Sign up ×
Stack Overflow is a community of 4.7 million programmers, just like you, helping each other. Join them; it only takes a minute:

My Matlab version is R2012a
Why in Matlab 1.1-0.2 is not equal to 0.9!!!!!?
This is awful!

>>1.1-0.2 == 0.9

ans =

share|improve this question
This is due to floating point accuracy. Not all numbers can be represented exactly by FP numbers. You should never rely on comparisons like the one above. Somewhat related. – angainor Dec 4 '12 at 9:34
possible duplicate of Why can't decimal numbers be represented exactly in binary? – glglgl Jun 4 '13 at 9:18
possible duplicate of matlab double comparison – Eitan T Jul 28 '13 at 8:48

3 Answers 3

up vote 19 down vote accepted

It is not a Matlab issue; it is a floating point issue. You'll get the same result in C++ (or any programming language that conforms to IEEE754 for that matter):

#include <iostream>    
int main(int, char **) {
    std::cout << (1.1-0.2==0.9) << std::endl;
    return 0;



This is because 1.1 and 0.9 cannot be represented exactly in binary. It's like expressing 1/3 in decimal: you'll have to write


and continue indefinitely. But no matter how long you continue, you'll never get it right.

In floating point, you only have so many digits you can store, so the calculation will have to stop somewhere. The result of the calculation is actually

>> 1.1-0.2
ans =

which is pretty close, but not quite correct.

Because of this, you should always think twice before using == to compare two floating-point numbers; it is rare that the == operator can be applied without some "strange" consequences like the one you just encountered.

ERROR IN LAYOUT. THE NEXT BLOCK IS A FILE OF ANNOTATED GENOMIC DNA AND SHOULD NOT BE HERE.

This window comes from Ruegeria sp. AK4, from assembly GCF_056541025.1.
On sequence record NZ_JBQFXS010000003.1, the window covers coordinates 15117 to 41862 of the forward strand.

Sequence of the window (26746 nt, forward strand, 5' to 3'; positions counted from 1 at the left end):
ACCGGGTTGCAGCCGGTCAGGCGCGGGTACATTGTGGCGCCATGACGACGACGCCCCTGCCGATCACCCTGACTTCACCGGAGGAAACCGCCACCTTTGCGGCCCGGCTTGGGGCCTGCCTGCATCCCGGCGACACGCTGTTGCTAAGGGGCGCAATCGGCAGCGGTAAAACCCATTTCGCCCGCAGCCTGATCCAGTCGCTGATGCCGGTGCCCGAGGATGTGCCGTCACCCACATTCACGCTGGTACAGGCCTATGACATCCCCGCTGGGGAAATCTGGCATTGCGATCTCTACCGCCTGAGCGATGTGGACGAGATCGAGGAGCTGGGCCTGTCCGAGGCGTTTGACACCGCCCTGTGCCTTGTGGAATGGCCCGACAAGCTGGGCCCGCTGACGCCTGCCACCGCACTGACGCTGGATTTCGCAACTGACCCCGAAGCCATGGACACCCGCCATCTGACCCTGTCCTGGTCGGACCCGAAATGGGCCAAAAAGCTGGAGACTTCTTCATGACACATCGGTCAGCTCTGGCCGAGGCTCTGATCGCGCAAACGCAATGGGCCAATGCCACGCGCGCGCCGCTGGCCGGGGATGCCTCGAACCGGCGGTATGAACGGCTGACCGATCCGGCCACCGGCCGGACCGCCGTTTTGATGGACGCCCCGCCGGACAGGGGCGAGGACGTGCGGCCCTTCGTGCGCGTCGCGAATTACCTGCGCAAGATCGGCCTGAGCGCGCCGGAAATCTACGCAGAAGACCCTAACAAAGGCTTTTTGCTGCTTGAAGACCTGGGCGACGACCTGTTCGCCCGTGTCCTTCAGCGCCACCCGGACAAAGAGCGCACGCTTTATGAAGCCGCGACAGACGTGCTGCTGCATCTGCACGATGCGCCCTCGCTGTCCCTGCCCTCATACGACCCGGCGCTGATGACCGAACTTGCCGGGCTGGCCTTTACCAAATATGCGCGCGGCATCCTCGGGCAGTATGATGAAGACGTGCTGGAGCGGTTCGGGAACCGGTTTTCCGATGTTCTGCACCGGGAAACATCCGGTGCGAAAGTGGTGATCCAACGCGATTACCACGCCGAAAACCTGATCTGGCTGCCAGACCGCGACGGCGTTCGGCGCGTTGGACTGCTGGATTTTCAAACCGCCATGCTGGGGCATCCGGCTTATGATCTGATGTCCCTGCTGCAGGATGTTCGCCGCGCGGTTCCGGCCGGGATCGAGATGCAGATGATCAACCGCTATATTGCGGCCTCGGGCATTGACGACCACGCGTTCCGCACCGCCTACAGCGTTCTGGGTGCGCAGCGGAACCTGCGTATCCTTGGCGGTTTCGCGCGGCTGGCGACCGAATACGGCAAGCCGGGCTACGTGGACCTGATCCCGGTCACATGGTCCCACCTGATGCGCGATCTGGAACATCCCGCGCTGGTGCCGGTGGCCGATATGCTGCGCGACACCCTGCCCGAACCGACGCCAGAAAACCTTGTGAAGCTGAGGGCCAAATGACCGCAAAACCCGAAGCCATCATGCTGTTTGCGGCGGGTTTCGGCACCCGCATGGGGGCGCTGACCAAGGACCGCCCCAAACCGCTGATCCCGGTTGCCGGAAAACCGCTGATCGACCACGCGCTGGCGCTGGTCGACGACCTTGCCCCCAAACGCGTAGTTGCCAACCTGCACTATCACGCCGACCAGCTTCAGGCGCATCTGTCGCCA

It is better to use a round-off specific tolerance, like

abs(1.1-0.2 - 0.9) <= eps(0.9)

where eps is a Matlab function which returns the spacing-between-doubles for a specific double value. But really, this is not a catch-all-end-all solution; correctly comparing floating points is a tricky business.

share|improve this answer
@carlosfigueira: well, "never" is just too much of a blanket statement...there are plenty of cases where plain test-for-equality of two floats is justified. – Rody Oldenhuis Dec 4 '12 at 14:50
@RodyOldenhuis I'd argue otherwise - even zero has two representations! Ok, let me rephrase then: in the vast majority of scenarios, you shouldn't compare floating point numbers for equality; what you should do instead is to use some "accepted error" instead. – carlosfigueira Dec 4 '12 at 17:21
For this "accepted error" you have matlab's eps for single precision eps('single') and eps('double') for double precision. You can use the appropriate eps to determine if two float numbers are close enough. – Shai Dec 4 '12 at 21:01
@Shai: The spacing between doubles varies greatly from number to number. The proper way to go would be to use eps(0.9) for the comparison. Perhaps this is what you meant, but oh well. – Rody Oldenhuis Dec 6 '12 at 8:23
@Shai: fun fact I learned the other day: half of all the representable values in IEEE754 double-precision lie in the interval (-1 1) – Rody Oldenhuis Dec 6 '12 at 8:34

Scroll to "Why is 0.3 - 0.2 - 0.1 (or similar) not equal to zero?"

"Some floating point numbers can not be represented exactly in binary form....If you're trying to compare two floating-point numbers, be very careful about using == to do so. An alternate comparison method is to check if the two numbers you're comparing are "close enough""

share|improve this answer

A good function to use for these sorts of things to see what is going on is num2strexact from file exchange



You see, they are not the same.

Look at the different when using double vs. syms


share|improve this answer

Your Answer


By posting your answer, you agree to the privacy policy and terms of service.

Not the answer you're looking for? Browse other questions tagged or ask your own question.